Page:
The budget inter-regional express service from the German capital to Hamburg sees minor changes. Trains will now start and end at Berlin Ostbahnhof and run over the Stadtbahn. This means they will now use the upper-level platforms at Hauptbahnhof and will also stop at Zoo station.
The morning train to Hamburg and the late afternoon return service from Hamburg to Berlin will now be available for passengers travelling only between Berlin and Rathenow (and vice-versa). The IRE trains have been until now barred for local journeys of this kind. The new arrangements give some fast new headline journey times from Berlin stations to Rathenow (eg. 22 minutes from Berlin Spandau to Rathenow, which is just half the time taken by the regular RE4 trains for the same stretch).
Our focus in this article has been very much on changes to regional rail services in and around Berlin, and many of those changes affect Lichtenberg station. With the new schedules, Lichtenberg loses many of its regular night sleeper departures. The overnight service to Munich is axed completely. The City Night Line service from Berlin to Zürich remains, but will henceforth no longer serve Lichtenberg. The train will now start and end in Berlin Gesundbrunnen.
From Sunday 13 December 2015, the only international departures from Lichtenberg will be a thrice-weekly overnight service to Paris and a thrice-weekly departure for Minsk and Moscow.
Each batch of new timetables throw up unusual services. Pick of the bunch in the new schedules for the Berlin area is an early-bird Intercity train which gives a direct link from Potsdam Hauptbahnhof to Berlin Südkreuz. IC 61447 leaves Potsdam at 05.07 in the morning. The short journey to Südkreuz takes 1 hr 55 mins, surely making this the slowest train in the new timetables. It is the only scheduled train of the day linking the two stations. It continues to Dresden and Prague. It is, we think, the first time for some years that an international destination has featured on the departure boards in Potsdam.
jonathan, 15 December 2015
About the IC 61447: This train runs from Köln to berlin in combination with the EN447 sleeper train from Köln to Warsaw, as well as the CNL service to Praha. When it gets to berlin there is a problem because half of it needs to head east while the half needs to head south. Furthermore, unlike most large stations Berlin Hbf has absolutely no facilities for shunting. So the solution I believe DB uses, which explains the apparent very long running time, is to bring the train from potsdam to the Berlin Hbf high level platforms, at this point the portion for Praha is detached at the rear and and reverses back to the ring, round it and finally back into the deep level platforms at the very same station, ready to head to Dresden via Südkreuz.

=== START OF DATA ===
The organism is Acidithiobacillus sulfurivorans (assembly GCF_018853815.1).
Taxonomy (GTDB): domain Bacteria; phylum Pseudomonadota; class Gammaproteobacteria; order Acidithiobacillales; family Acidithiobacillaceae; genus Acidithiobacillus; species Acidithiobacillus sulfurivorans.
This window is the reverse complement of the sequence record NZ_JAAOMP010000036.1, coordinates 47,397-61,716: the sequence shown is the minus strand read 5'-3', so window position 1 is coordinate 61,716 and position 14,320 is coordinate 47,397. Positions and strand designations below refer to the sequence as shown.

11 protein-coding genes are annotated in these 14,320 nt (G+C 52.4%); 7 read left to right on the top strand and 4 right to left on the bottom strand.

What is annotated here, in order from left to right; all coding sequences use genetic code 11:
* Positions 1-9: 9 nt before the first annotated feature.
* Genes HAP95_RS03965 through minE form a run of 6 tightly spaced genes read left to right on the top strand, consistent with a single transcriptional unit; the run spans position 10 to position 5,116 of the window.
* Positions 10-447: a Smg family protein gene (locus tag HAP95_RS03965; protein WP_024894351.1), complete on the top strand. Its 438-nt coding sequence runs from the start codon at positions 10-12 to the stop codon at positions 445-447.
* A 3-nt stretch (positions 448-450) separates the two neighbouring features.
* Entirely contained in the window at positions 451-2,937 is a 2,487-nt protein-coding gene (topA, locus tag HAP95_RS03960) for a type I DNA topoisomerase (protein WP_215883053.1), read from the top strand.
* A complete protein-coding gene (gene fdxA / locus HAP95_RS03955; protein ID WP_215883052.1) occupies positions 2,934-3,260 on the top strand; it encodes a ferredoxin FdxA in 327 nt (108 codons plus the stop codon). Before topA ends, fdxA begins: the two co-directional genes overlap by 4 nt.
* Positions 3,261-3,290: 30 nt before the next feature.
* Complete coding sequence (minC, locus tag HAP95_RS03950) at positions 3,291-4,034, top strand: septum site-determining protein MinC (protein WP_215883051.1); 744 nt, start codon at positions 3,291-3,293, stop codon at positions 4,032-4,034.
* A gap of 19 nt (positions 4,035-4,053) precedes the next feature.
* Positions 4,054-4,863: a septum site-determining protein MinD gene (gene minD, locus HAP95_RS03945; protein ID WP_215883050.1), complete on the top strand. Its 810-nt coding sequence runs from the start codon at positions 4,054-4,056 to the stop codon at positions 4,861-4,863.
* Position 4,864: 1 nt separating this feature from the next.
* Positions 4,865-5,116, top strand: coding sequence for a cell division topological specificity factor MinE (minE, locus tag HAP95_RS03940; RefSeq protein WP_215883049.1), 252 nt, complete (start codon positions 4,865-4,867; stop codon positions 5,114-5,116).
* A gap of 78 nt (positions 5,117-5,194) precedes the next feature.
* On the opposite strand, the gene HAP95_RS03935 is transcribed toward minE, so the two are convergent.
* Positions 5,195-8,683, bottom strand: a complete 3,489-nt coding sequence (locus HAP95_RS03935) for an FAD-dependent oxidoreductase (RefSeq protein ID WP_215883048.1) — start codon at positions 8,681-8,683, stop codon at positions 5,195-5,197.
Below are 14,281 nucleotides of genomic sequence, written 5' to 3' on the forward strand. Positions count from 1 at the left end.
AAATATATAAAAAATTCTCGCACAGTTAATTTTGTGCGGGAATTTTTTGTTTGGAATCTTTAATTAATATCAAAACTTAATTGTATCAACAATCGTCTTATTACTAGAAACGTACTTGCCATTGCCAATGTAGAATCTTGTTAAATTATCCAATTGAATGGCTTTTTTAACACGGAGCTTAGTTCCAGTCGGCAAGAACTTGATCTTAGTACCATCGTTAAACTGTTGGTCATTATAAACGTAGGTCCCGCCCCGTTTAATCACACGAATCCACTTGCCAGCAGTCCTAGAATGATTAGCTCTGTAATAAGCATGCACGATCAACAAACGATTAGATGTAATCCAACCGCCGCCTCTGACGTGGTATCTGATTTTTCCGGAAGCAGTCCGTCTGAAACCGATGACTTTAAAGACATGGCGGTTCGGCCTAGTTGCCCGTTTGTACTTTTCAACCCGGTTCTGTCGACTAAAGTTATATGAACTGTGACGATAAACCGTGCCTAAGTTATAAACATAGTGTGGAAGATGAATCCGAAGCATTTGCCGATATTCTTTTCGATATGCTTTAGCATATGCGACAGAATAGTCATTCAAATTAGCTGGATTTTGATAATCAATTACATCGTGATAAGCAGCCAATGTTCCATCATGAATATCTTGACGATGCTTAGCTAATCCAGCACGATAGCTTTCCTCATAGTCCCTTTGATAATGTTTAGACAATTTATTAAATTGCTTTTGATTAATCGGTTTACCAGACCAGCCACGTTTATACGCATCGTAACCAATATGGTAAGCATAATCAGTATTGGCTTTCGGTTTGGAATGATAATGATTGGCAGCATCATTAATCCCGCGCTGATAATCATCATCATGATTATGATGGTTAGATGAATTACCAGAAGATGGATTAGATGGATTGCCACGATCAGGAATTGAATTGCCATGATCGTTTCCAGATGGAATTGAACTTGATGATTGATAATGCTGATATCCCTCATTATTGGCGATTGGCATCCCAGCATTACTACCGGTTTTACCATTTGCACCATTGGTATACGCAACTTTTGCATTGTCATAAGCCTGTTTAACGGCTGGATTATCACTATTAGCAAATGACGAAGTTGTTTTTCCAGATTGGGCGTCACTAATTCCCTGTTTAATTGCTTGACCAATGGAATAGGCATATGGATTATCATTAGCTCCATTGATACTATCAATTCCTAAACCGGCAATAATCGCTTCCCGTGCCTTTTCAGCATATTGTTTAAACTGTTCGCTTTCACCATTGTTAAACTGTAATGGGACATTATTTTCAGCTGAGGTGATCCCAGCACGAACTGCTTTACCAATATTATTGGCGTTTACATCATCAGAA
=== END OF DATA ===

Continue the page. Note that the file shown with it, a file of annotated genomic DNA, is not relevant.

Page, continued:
Kal, 15 December 2015
I am not a train enthusiast but the loss of rb19 Schonefeld to gesundbrunnen means I now have to use the airport express or s45/s9. I could not find out what happened to rb19 until I came across this article by chance. The service vanished off travel apps and websites without any explanations. Good job someone cares enough to write on these things.
Marcus, 13 December 2015
Very Good article. A nice summary and I have not seen anything so good as an overview in Berlin newspapers. You are right about the absence these past years of international trains from Potsdam. I think the last international departure was the EC Wawel to Krakow, but that was some years ago. It used to run via Golm, Potsdam and Wannsee into Berlin, but was then re-routed through Spandau, leaving Potsdam with no link to Poland.
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Nicky and Susanne manage hidden europe, a Berlin-based editorial bureau that supplies text and images to media across Europe. Together they edit hidden europe magazine. Nicky and Susanne are dedicated slow travellers and the authors of the book Europe by Rail: The Definitive Guide. The 17th edition of that book will be published in mid-April 2022. You'll find a list of outlets that sell the book on this website.